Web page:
*Disclaimer: Contains spoilers
I had a phase in which my mind would change quite often about which book is my favorite of all time. When I was 17 I read The Book Thief (Markus Zusak) and no matter what I read after, nothing could top it. It even contains one of my favorite quotes of all time: “Please, trust me. I most definitely can be cheerful. I can be amiable. Agreeable. Affable. And that’s only the A’s. Just don’t ask me to be nice.” It remained an all-time-favorite until I came across Tara Westover’s “Educated”, and now my list has at least 2 all-time-favorites. It was recommended to me just after the pandemic broke out in early 2020. As usual, I googled the author and the contents of the book to get an idea of what I would be reading (little did I know I’d be absolutely stunned!). I remember my first thoughts went something along the lines of “hmm.. a memoir. Okay, cool. But she is only 33.” Eh, sure, I’ll give it a go.
Like many people, when the first wave of lockdown came I was stuck at home with all the time in the world. I ordered a bunch of books, including Educated. My friends and I even started a discussion group about the books we were reading and recommendations we got from colleagues and other friends.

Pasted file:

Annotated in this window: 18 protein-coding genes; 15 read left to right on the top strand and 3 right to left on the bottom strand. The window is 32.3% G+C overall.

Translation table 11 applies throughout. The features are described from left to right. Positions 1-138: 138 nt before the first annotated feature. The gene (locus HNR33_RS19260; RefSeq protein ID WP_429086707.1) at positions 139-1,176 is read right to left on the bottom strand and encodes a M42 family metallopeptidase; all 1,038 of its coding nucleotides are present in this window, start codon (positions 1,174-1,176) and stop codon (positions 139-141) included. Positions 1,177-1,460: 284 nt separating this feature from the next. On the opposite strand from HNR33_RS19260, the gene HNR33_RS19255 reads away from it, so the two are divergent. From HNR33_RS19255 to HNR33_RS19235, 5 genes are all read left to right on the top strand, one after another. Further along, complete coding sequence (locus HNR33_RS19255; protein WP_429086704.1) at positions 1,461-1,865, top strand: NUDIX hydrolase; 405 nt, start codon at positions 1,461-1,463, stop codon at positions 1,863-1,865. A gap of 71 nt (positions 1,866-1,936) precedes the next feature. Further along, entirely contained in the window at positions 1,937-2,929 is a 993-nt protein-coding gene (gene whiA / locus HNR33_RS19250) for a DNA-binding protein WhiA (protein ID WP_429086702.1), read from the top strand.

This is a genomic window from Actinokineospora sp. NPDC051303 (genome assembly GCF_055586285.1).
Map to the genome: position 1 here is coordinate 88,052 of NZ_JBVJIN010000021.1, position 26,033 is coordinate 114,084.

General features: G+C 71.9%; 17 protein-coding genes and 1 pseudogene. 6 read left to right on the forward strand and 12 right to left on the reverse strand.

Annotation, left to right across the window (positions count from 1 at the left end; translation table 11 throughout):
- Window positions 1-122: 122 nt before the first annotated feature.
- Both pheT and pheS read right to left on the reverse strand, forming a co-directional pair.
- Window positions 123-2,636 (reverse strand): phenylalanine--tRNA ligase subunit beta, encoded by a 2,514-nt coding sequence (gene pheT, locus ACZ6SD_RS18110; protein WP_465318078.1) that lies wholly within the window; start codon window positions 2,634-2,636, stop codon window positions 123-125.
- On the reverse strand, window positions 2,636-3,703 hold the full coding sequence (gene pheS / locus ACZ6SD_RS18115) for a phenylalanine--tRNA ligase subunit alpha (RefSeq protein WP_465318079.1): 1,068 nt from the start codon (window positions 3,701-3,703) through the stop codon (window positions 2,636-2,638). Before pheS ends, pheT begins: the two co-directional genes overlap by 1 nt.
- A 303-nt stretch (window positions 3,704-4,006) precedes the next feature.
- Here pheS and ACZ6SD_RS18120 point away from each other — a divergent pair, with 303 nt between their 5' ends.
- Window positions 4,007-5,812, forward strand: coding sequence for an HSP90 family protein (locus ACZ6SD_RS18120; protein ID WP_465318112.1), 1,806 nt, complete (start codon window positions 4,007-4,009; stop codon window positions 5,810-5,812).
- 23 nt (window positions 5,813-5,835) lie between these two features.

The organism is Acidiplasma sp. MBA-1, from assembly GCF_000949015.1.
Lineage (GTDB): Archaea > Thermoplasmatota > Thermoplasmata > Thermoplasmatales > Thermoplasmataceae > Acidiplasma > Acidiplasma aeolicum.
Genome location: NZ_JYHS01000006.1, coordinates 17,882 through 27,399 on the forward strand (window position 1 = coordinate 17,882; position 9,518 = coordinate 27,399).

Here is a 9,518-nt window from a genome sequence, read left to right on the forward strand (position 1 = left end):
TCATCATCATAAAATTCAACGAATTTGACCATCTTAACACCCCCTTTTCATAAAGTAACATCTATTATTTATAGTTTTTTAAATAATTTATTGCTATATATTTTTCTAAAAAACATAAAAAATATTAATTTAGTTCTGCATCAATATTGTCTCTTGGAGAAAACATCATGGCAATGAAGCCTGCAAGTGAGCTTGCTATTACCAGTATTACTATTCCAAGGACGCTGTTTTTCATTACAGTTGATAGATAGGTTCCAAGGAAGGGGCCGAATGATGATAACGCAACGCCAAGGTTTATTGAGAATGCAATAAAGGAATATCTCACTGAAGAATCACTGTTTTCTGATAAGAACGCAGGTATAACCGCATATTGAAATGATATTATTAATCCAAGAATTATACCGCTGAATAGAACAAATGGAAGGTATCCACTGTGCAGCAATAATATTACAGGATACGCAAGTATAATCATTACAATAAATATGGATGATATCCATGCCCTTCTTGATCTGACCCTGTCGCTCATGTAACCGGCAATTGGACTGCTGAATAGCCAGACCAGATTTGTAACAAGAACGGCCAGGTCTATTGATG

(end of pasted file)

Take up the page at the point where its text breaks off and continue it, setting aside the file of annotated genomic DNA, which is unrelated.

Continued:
It was midday when I started reading and shortly after I realized that uh-oh, I won’t be able to put this down until I’m done reading it. This always feels conflicting; the book is so good I can’t put it down, but also, the faster I read it the sooner I’ll be done. Can’t win. It starts with an author’s note in which she states that the book is not about Mormonism. Sure, I’d heard of Mormonism before. I was thrilled to learn why she stated that on the very first sentence of this book. And this was only the beginning of the introduction of a whole new world to me. After all, she’s only 11 years older than me. I could imagine how different her life could’ve been from mine, but nothing prepared me for what I was about to read next.
Over the years I’ve developed a preference regarding writing styles – sometimes the story can be extremely interesting, however, if the writing isn’t as appealing… you know. It was astonishing to read how she put everything into words so eloquently, but confusing at the same time too. I was reading about a young girl who was homeschooled and at some point the homeschooling stopped altogether, so, how was it possible for her to write this well? I was definitely in for a treat.